Robindro Shankar Chowdhury was born April 7, 1920, in Benares (now Varanasi), a northern Indian city famous for its temples to the Hindu god Vishnu and the ritual bathing of pilgrims on the banks of the Ganges River. As a young man, he changed his name to Ravi, meaning “Sun.”
At 10, he joined his brother Uday’s dance company, which achieved international recognition with its tours.
A highlight for Ravi Shankar, a movie buff, was meeting film stars Clark Gable and Joan Crawford and soaking in jazz and other forms of modern American culture. The dancers also had an extended stay in Paris, where Ravi Shankar edged himself into a cultural firmament that included Anna Pavlova, Cole Porter, Jascha Heifetz and Andres Segovia.
Mr. Shankar recalled in an interview many decades later, Mr. Shankar recalled seeing Segovia, the classical guitarist, “in concert a few times. He was our neighbor when I was a child living in Paris in 1932. He would come to our house, and I’d sit on his lap.”
During his Paris years, Mr. Shankar also met Allauddin Khan, one of India’s foremost musicians and music teachers. Mr. Shankar described Khan as having a spiritual pull that he could not shake. “Suddenly, dancing was not enough,” Mr. Shankar said, and he soon returned to India and became one of Khan's most devoted sitar pupils.
It was at this time that he began a long artistic association with Khan's son, Ali Akbar Khan, a virtuoso of the sarod, another traditional Indian stringed instrument. In 1941, Mr. Shankar married Allauddin Khan’s daughter Annapurna Devi, a musician skilled in a bass stringed instrument called the surbahar.
In the early 1950s, Menuhin heard Mr. Shankar play sitar in a private home in Delhi, and the two musicians began a friendship and a cross-cultural collaboration that was to last the rest of the century. Their album “West Meets East,” which met with immediate critical and commercial success, places Menuhin's lush violin melodic figures over and within the textures of Indian drums, drone instruments and Mr. Shankar's sitar.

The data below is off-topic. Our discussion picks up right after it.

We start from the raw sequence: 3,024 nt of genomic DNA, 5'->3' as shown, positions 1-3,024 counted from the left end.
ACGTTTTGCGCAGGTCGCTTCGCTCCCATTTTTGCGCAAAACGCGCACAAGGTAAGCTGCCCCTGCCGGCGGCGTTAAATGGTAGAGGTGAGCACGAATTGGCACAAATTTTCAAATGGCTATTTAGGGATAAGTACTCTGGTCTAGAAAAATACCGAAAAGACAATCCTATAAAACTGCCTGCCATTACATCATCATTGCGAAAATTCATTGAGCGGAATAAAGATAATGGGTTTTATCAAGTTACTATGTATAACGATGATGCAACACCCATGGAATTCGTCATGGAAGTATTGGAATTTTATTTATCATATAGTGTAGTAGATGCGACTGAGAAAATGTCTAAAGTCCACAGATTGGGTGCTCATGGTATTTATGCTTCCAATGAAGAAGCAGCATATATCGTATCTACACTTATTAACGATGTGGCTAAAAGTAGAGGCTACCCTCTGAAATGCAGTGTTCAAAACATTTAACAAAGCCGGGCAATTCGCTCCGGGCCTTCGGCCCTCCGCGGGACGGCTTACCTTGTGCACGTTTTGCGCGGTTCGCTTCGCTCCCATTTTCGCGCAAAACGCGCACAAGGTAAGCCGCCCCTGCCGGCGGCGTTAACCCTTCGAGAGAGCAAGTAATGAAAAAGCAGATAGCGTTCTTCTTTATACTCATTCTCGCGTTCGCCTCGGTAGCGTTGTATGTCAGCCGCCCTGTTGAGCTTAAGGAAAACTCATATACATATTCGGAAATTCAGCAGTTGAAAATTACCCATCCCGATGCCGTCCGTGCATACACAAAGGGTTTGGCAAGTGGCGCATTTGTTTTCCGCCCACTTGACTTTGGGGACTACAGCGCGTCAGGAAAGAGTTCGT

The album hit the No. 1 spot on Billboard's classical music charts in 1967, and in a year when the Beatles, the Rolling Stones and other popular artists were producing some of their most popular works, it also claimed a spot on Billboard’s overall best-selling chart. Mr. Shankar and Menuhin were invited to perform before invited members of the U.N. General Assembly. At this peak of popularity, Mr. Shankar wrote a memoir, “My Music, My Life,” to which Menuhin contributed the introduction.
Although he had many collaborative performances and projects with Western musicians, they were always a matter of the Westerners celebrating Indian music, or a close variation of it. He performed with the London and New York philharmonic orchestras playing his own sitar concertos, which were compositions based on Indian rhythms and ragas rather than Western styles. Nonetheless, Mr. Shankar did find a way whereby Western audiences could more fully appreciate and enjoy Indian music.
“One single raga can be performed for two hours, three hours,” he told the Ottawa Citizen. “I knew that was the big reason a Western audience couldn’t take it. It was too new, too long. I didn’t jazzify it or anything, but I edited it, didn’t beat around the bush. That was a bit shocking for our traditionalists in the beginning.”
Mr. Shankar had a notoriously complicated private life. His marriage to Annapurna Devi ended in divorce and strained his relationship with her family. He entered into a relationship with dancer Kamala Shastri that lasted from the late 1960s to early 1980s, and he began an affair with the married Sukanya Rajan, who played the tanpura at his concerts and was 31 years his junior.
In the course of his touring, Mr. Shankar also began a relationship with concert promoter Sue Jones, and the couple, in 1979, had a daughter, Geethali Nora Jones Shankar, better known as Norah Jones. Mr. Shankar had little role in raising his daughter, who failed to thank her father when she won multiple Grammys for “Come Away With Me” in 2003. They were reported to have reconciled in later years.
Mr. Shankar and Rajan, who also had a daughter, Anoushka, married in 1989. In later years, Mr. Shankar embarked on a performing and recording career with Anoushka, who became a classical Indian musician.
Survivors include his wife; two daughters; three grandchildren; and four great-grandchildren.
Speaking of his legacy a few years ago, Mr. Shankar said he was proudest of having helped expand the public notion of what Indian raga music could be. “There is so much more — erotic, romantic, sad, spiritual,” he told the publication the World and I. “One good thing is the people getting stoned don’t do that with my music anymore. I worked hard for that and achieved it.”